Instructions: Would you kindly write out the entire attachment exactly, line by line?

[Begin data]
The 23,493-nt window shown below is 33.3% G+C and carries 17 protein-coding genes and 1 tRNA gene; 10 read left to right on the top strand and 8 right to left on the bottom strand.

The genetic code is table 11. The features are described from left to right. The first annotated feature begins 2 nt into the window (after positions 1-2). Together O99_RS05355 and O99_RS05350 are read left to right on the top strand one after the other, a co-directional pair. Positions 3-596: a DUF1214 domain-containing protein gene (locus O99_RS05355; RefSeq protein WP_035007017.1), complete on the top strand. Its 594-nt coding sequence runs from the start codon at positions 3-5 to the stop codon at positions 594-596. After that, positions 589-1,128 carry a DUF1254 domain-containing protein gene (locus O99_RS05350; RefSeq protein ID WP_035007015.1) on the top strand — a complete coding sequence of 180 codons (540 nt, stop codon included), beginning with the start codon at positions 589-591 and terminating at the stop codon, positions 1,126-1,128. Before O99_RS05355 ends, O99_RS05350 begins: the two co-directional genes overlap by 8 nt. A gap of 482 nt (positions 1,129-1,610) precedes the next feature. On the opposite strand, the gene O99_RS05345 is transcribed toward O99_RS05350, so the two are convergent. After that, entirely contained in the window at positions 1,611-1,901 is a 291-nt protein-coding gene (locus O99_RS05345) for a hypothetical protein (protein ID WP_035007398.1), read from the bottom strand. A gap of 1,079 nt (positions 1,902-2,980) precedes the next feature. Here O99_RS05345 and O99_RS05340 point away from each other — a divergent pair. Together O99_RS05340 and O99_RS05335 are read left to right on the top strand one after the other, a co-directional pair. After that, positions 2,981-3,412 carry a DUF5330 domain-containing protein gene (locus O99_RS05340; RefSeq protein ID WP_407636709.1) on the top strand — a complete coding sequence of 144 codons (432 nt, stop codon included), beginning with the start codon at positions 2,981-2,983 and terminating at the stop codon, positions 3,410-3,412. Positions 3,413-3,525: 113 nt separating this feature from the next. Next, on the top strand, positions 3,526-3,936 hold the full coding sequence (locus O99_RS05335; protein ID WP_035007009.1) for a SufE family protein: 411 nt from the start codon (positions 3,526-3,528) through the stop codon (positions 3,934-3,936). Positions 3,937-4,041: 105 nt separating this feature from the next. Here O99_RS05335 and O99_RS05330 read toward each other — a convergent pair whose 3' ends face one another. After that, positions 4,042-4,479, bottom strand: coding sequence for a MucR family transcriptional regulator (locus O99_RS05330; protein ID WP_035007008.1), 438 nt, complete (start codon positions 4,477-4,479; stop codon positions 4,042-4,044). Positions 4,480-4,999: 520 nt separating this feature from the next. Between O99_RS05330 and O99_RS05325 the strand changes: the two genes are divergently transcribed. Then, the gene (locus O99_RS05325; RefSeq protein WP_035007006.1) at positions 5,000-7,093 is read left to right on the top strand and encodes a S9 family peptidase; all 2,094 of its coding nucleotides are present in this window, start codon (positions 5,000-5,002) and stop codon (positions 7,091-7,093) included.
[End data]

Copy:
The 23,493-nt window shown below is 33.3% G+C and carries 17 protein-coding genes and 1 tRNA gene; 10 read left to right on the top strand and 8 right to left on the bottom strand.

The genetic code is table 11. The features are described from left to right. The first annotated feature begins 2 nt into the window (after positions 1-2). Together O99_RS05355 and O99_RS05350 are read left to right on the top strand one after the other, a co-directional pair. Positions 3-596: a DUF1214 domain-containing protein gene (locus O99_RS05355; RefSeq protein WP_035007017.1), complete on the top strand. Its 594-nt coding sequence runs from the start codon at positions 3-5 to the stop codon at positions 594-596. After that, positions 589-1,128 carry a DUF1254 domain-containing protein gene (locus O99_RS05350; RefSeq protein ID WP_035007015.1) on the top strand — a complete coding sequence of 180 codons (540 nt, stop codon included), beginning with the start codon at positions 589-591 and terminating at the stop codon, positions 1,126-1,128. Before O99_RS05355 ends, O99_RS05350 begins: the two co-directional genes overlap by 8 nt. A gap of 482 nt (positions 1,129-1,610) precedes the next feature. On the opposite strand, the gene O99_RS05345 is transcribed toward O99_RS05350, so the two are convergent. After that, entirely contained in the window at positions 1,611-1,901 is a 291-nt protein-coding gene (locus O99_RS05345) for a hypothetical protein (protein ID WP_035007398.1), read from the bottom strand. A gap of 1,079 nt (positions 1,902-2,980) precedes the next feature. Here O99_RS05345 and O99_RS05340 point away from each other — a divergent pair. Together O99_RS05340 and O99_RS05335 are read left to right on the top strand one after the other, a co-directional pair. After that, positions 2,981-3,412 carry a DUF5330 domain-containing protein gene (locus O99_RS05340; RefSeq protein ID WP_407636709.1) on the top strand — a complete coding sequence of 144 codons (432 nt, stop codon included), beginning with the start codon at positions 2,981-2,983 and terminating at the stop codon, positions 3,410-3,412. Positions 3,413-3,525: 113 nt separating this feature from the next. Next, on the top strand, positions 3,526-3,936 hold the full coding sequence (locus O99_RS05335; protein ID WP_035007009.1) for a SufE family protein: 411 nt from the start codon (positions 3,526-3,528) through the stop codon (positions 3,934-3,936). Positions 3,937-4,041: 105 nt separating this feature from the next. Here O99_RS05335 and O99_RS05330 read toward each other — a convergent pair whose 3' ends face one another. After that, positions 4,042-4,479, bottom strand: coding sequence for a MucR family transcriptional regulator (locus O99_RS05330; protein ID WP_035007008.1), 438 nt, complete (start codon positions 4,477-4,479; stop codon positions 4,042-4,044). Positions 4,480-4,999: 520 nt separating this feature from the next. Between O99_RS05330 and O99_RS05325 the strand changes: the two genes are divergently transcribed. Then, the gene (locus O99_RS05325; RefSeq protein WP_035007006.1) at positions 5,000-7,093 is read left to right on the top strand and encodes a S9 family peptidase; all 2,094 of its coding nucleotides are present in this window, start codon (positions 5,000-5,002) and stop codon (positions 7,091-7,093) included.